Sri Lankan Prime Minister Mahinda Rajapaksa has called on all citizens to remember the victims of the Easter terror blasts that shook Sri Lanka on April 21 last year, claiming over 270 lives and injuring more than 500 persons.
The serial blasts, which was carried out by an apparently IS-inspired squad of suicide bombers, targeted three churches in and near Colombo, and in the eastern Batticaloa district, and three luxury hotels in the capital. Coming exactly a decade after Sri Lanka’s brutal civil war ended, the ghastly Easter Sunday attacks delivered a major blow to the island’s hard-won, relative peace.
“The intelligence service of a friendly country had provided advance warning to the then Sri Lankan government… this attack could easily have been prevented,” Mr. Mahinda Rajapaksa said in a statement. Weeks before the attacks, India is said to have alerted Sri Lankan authorities at the highest level of possible terror attacks in the island.
Following the bombings, at least three different committees — a parliamentary select committee and two commissions appointed by former President Maithripala Sirisena and President Gotabaya Rajapaksa who succeeded him in November —have been tasked to probe the terror attacks.
Based on testimonies it collected from 55 persons over 24 mostly public hearings, the parliamentary panel accused Mr. Sirisena of “actively undermining” government and security systems, leading to serious lapses ahead of the Easter terror attacks. It also blamed Sri Lanka’s intelligence chief for “failing to act on multiple terror warnings” received in advance. Former Prime Minister Ranil Wickremesinghe told the panel that he had not been briefed about the threat of the attacks.
While the Rajapaksas have squarely blamed Mr. Sirisena’s government for negligence leading to the terror attacks — President Gotabaya Rajapaksa contested the November presidential election mainly on the plank of national security — Mr. Sirisena and his Sri Lanka Freedom Party have since politically re-aligned, joining the Rajapaksa brothers in power. The former chief of the State Intelligence Chief has been transferred to the Eastern Province as senior DIG.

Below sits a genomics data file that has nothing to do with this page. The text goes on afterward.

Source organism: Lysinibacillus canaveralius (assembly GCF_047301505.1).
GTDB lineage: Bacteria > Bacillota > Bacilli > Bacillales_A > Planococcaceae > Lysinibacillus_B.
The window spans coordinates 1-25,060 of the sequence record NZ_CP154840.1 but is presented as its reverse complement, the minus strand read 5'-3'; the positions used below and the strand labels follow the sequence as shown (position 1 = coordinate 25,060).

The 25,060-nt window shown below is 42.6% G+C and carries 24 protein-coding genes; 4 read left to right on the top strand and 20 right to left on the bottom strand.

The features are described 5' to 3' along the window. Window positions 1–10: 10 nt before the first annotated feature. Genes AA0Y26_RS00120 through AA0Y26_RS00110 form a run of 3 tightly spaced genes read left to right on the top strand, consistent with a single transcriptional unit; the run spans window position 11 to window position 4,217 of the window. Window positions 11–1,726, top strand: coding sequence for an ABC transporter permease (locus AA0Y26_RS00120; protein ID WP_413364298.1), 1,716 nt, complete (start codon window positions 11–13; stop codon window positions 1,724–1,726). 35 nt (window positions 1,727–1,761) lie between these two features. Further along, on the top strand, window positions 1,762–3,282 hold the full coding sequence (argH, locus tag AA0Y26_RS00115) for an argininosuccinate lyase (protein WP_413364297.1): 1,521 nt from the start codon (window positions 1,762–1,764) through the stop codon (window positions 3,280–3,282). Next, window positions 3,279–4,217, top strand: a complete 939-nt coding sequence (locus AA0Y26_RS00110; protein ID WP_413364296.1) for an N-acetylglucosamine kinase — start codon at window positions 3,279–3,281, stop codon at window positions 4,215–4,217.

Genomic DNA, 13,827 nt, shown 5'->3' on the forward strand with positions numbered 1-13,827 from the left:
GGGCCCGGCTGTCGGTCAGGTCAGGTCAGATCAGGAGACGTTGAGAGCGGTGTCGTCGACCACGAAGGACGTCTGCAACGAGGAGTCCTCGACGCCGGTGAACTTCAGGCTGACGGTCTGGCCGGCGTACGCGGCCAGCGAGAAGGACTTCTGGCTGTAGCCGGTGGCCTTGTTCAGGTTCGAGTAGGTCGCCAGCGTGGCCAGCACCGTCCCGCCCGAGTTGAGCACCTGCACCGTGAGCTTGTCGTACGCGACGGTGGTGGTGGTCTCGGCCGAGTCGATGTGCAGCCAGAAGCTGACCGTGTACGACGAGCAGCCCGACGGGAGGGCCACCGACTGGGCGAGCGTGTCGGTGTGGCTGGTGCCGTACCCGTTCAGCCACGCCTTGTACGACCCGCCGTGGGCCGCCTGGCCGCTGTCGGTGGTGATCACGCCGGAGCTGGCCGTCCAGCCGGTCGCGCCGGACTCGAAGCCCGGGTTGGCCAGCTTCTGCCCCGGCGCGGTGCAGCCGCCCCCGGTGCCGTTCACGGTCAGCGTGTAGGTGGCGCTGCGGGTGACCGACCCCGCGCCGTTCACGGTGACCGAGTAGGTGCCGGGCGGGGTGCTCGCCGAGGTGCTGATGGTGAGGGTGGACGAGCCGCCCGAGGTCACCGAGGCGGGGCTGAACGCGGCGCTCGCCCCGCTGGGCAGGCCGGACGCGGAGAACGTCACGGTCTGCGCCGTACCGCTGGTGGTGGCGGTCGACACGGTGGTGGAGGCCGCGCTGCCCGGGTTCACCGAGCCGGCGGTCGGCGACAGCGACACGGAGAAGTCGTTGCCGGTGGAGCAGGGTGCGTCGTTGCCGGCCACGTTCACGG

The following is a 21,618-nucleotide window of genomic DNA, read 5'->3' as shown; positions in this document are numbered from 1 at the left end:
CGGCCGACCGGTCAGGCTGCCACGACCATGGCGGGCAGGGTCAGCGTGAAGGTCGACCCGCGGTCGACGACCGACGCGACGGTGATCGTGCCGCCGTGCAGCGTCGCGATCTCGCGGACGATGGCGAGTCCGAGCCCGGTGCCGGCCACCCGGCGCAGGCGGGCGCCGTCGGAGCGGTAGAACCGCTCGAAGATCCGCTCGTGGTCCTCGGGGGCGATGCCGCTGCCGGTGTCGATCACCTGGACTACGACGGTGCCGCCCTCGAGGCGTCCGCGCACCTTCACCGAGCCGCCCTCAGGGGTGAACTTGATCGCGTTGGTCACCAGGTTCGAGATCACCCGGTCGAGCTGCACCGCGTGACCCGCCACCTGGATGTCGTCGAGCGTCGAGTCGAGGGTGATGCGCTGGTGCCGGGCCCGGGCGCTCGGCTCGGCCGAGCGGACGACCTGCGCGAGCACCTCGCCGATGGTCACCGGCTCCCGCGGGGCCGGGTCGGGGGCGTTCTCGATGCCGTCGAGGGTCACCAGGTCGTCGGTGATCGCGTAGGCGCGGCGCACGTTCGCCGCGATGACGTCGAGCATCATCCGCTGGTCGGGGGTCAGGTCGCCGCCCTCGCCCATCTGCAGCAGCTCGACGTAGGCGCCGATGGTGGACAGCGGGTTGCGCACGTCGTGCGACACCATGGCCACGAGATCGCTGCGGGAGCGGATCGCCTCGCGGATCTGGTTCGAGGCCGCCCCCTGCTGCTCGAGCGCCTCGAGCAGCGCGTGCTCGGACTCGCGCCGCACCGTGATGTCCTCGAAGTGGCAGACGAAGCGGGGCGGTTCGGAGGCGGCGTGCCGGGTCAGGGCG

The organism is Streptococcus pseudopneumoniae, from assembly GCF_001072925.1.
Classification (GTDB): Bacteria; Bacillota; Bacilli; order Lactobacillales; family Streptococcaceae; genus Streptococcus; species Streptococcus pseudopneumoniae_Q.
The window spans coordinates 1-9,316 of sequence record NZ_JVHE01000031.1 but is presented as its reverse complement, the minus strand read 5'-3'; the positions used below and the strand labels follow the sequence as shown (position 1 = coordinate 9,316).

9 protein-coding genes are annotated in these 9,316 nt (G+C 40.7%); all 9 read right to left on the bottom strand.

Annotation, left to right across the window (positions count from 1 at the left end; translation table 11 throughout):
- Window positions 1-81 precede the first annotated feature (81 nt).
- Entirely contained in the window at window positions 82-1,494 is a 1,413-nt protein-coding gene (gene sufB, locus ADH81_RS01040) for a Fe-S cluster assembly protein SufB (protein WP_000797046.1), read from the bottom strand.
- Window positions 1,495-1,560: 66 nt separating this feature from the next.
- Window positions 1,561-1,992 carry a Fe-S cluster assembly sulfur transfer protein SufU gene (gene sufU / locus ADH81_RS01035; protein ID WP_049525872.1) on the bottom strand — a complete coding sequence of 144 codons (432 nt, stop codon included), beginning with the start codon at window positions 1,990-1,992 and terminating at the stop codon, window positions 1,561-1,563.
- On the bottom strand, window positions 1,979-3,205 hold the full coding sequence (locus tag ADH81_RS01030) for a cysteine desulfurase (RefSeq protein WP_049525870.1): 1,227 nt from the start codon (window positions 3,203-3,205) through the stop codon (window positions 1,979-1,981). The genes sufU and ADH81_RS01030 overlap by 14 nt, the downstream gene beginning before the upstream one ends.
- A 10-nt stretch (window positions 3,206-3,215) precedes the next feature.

Following regime change, a new team in the police Criminal Investigation Department (CID) has been assigned the probe. The team that worked under the previous administration arrested some 200 persons linked to Easter attacks mastermind Zahran Hashim’s jihadist network. Twenty-six of them were identified as “highly involved” in the plot, a source familiar with the investigation told The Hindu.
Further, the outgoing team of investigators has also handed over three files to the Attorney General’s department. They pertain to three events — the killing of two policemen in November 2018, the vandalising of Buddha statues in December 2018 and a shooting incident targeting a former minister’s secretary in March 2019 — considered precursors to the bombings, leading investigators to vital clues.
The current CID team has made “key arrests” recently, including that of a prominent lawyer Hejaz Hisbullah. His family has denied he was involved in any terrorist activity, and the Bar Association of Sri Lanka has expressed concern at his arrest whose reason, it said, was unknown. Police on Sunday said ongoing investigations have revealed “a second attack” had been planned by perpetrators, but it is unclear what specific evidence prompted the inference.
Healing with time
Even as investigations take their course, those affected by the deadly attacks are still struggling to cope. “When I think of that morning, I am terrified even now. It is only prayer that is helping us survive,” said Fr. Jude Fernando, pastor who narrowly escaped the bombing at the St. Anthony’s shrine in Colombo.
Michelle Mahesan went even closer to danger. As she spotted a young man on the church premises on Easter Sunday, she went up to him and invited him for the service, barely minutes before he blew himself up. “I went to our house a few feet away and heard this deafening noise. Even our home’s ceiling came crashing,” said Ms. Mahesan, wife of the church’s pastor Roshan Mahesan, who was abroad then. Dozens, including at least 14 children at Sunday school, died at the Zion Church in Batticaloa.
“It has been a year, but neither our church nor our home has been rebuilt,” she said. The church has been providing counselling services to the affected families for a year now. “It is not easy reconciling with this sort of pain. We believe that the victims are in the hands of God. That belief is our only assurance,” she said.